There are four legends concerning Prometheus:
According to the first he was clamped to a rock in the Caucasus for betraying the secrets of the gods to men, and the gods sent eagles to feed on his liver, which was perpetually renewed.
According to the second Prometheus, goaded by the pain of the tearing beaks, pressed himself deeper and deeper into the rock until he became one with it.
According to the third his treachery was forgotten in the course of thousands of years, forgotten by the gods, the eagles, forgotten by himself.
According to the fourth everyone grew weary of the meaningless affair. The gods grew weary, the eagles grew weary, the wound closed wearily.
There remained the inexplicable mass of rock. The legend tried to explain the inexplicable. As it came out of a substratum of truth it had in turn to end in the inexplicable.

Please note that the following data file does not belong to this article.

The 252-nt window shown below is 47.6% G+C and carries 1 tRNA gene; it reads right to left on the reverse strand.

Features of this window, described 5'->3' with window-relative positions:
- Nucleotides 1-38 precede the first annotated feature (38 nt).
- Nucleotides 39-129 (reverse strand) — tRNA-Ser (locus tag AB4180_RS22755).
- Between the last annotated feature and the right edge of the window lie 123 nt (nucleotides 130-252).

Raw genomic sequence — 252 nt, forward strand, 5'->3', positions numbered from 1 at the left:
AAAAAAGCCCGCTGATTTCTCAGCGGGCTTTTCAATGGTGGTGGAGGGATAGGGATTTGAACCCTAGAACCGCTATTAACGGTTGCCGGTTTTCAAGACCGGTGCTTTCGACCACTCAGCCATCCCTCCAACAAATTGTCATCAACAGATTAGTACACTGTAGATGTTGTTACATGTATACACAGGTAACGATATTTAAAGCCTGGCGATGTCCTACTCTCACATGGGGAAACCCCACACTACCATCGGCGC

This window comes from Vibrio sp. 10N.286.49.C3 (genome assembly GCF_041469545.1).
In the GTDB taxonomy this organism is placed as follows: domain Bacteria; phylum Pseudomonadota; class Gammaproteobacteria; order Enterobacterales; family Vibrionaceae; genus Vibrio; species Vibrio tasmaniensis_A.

The deeper you can listen, The more you understand.
The Tower of Babel - Pieter Bruegel the Elder. Detail.
For people who are actually interested in how viking music might have sounded, “Drømde mik en drøm i nat" (/I dreamt a dream last night) is the earliest music (and lyrics) known in Scandinavia preserved on the last page of the (~1200-1300) Codex Runicus as rune notes.
The song and melody is still known and used today in most of Scandinavia, as a sort of folk-standard. This version, deceivingly slow in the beginning, is presented as close to the original sound of the years 900-1000 as historians think they can come.
This song might have survived because it was a gigantic hit, like the viking’s very own “Billie Jean”. A total pop slayer that stayed around long enough for music notes to be invented.
The more you know.